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Some Good News Not to Report

The newspaper options in New Bern in the 1970s were The “Raleigh" News and Observer and The Sun Journal. My parents took both papers.

The papers included the baseball box scores and, between the two of them, all the local and national sports coverage we could imagine. Walking up the driveway to collect the paper every morning or afternoon was part of our routine, especially in the summer.

Of course, getting to the sports section meant perusing a little national news and occasionally running across a familiar name in the local section. If that familiar name was associated with some controversy, we read the whole article. We discovered who was in trouble, what lawyers they hired, and which controversies were full-blown scandals.

By college, most of us had developed the habit of reading the newspapers daily, usually spread out over the table at breakfast.

When I began practicing law, each paper assigned reporters to the local court houses. You learned quickly when to speak and when to keep your mouth shut. Anything uttered in the smoking room at the Durham County Courthouse was clearly off limits. No doubt, though, it provided a lot of “off the record” scoop.

These papers exist today. They are circulated world-wide over the Internet, but the reporting is much different. They don’t cover the local courthouses daily, and neither is the paper it once was.

I have been thinking about local news coverage this week.

Our friend, Mark Ricker, is in the area.  Mark grew up in Burlington and graduated from UNC a couple years behind us. When he arrived in New York after college, he and my wife worked together at J. Crew while Mark began a career on the “aesthetic” side of film making.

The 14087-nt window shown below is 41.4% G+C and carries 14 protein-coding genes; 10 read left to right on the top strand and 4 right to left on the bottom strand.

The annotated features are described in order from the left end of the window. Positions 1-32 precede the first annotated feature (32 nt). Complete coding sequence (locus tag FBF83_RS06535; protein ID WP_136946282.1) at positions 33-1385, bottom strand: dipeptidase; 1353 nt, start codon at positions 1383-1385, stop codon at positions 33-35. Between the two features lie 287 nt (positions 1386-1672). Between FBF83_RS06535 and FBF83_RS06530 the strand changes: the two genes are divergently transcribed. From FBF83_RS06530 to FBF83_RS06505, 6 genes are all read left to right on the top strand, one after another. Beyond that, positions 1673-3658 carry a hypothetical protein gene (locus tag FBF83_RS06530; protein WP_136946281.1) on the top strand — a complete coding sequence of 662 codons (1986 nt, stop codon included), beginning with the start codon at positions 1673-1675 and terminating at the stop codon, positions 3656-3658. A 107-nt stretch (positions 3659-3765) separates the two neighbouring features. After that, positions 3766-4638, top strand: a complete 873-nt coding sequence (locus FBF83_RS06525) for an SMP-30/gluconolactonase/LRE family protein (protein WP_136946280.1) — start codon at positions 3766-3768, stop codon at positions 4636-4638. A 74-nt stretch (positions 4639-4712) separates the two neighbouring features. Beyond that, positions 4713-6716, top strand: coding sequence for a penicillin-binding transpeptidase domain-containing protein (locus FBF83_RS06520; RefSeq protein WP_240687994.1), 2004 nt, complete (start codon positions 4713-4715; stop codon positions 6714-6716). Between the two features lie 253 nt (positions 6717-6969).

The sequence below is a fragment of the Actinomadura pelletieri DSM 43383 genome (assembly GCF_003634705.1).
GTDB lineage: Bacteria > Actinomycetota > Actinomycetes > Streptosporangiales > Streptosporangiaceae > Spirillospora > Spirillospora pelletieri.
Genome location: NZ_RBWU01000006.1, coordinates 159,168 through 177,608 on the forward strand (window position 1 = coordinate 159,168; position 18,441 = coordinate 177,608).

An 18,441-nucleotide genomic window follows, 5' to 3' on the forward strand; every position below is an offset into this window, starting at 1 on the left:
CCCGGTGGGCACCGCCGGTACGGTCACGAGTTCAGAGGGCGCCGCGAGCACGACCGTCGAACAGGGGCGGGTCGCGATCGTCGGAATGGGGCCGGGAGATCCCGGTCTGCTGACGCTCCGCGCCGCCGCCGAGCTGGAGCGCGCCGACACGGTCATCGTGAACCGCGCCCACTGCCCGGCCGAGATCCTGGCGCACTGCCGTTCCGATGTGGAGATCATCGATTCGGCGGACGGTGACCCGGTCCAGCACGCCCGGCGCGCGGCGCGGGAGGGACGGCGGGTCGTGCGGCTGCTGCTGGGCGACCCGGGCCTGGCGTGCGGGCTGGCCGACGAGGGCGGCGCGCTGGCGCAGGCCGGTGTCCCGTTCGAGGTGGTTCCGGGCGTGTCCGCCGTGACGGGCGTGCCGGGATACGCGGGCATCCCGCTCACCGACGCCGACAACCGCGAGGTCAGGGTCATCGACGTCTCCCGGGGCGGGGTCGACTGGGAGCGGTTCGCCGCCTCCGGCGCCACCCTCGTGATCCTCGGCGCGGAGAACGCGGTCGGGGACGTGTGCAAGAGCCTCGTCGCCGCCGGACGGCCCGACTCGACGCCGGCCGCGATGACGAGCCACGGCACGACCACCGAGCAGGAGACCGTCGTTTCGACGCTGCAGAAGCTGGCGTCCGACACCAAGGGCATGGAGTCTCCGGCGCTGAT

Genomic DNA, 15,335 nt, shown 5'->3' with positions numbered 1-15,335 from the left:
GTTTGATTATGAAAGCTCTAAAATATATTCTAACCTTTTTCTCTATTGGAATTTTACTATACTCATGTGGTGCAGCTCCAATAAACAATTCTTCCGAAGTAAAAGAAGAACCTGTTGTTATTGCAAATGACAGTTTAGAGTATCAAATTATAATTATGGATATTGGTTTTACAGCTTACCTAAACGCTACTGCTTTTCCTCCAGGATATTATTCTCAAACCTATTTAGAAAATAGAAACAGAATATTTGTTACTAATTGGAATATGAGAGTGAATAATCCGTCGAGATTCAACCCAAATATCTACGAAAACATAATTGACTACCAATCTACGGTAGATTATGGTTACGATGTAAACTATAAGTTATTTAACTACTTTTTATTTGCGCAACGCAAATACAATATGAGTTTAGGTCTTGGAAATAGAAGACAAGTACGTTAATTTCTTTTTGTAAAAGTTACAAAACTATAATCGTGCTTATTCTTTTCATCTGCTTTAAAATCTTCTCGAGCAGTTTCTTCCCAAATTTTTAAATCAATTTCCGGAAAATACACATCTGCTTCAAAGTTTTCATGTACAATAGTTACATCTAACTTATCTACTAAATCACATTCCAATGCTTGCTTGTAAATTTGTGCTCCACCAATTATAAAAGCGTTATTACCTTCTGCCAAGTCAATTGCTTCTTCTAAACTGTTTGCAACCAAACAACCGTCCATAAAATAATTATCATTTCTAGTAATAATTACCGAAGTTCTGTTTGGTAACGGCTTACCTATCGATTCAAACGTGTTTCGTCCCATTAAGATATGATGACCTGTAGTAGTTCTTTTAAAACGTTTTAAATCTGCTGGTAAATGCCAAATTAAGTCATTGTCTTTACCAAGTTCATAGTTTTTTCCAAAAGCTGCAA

Mark started as an intern on various films, worked in art direction after film school, and ultimately became a production designer.

According to Wikipedia, a production designer is responsible for the overall aesthetic of the story. Their job is to help give us a sense of the time, the location, and the characters’ actions and feelings through the sets and settings.

Mark was the production designer for films such as Julie & Julia, The Help, Trumbo, All the Way, and Ma Rainey’s Black Bottom, films that starred Meryl Streep, Allison Janney, Bryan Cranston, Viola Davis, and the late Chadwick Boseman.

Mark is also the friend who stays in touch. He returns children’s texts when they want to interview him for a school project. Mark offers his New York apartment to friends when he's out of town, despite knowing his downstairs neighbors will complain.

Mark is humble, kind, and generous. He's loyal and cares for aging parents just like the rest of us.

Last Monday, Mark was nominated for an Academy Award for the production design of Ma Rainey’s Black Bottom. 

I searched The Times NewsThe Daily Tarheel, and The News and Observer for an article. With the exception of a link to The Los Angeles Times article in The News and Observer, I found no local coverage of the nomination.

The local news may not have the interest or capacity to cover it, but Mark’s nomination is some good news for Burlington, UNC, and North Carolina after a really difficult year.

We are criminal trial lawyers. We represent people accused of criminal offenses who risk losing everything. We work to get them their best results and back to leading productive lives.

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P.S. The Backdrop with Mark Ricker | Ma Rainey's Black Bottom - FYSEE FILM Netflix

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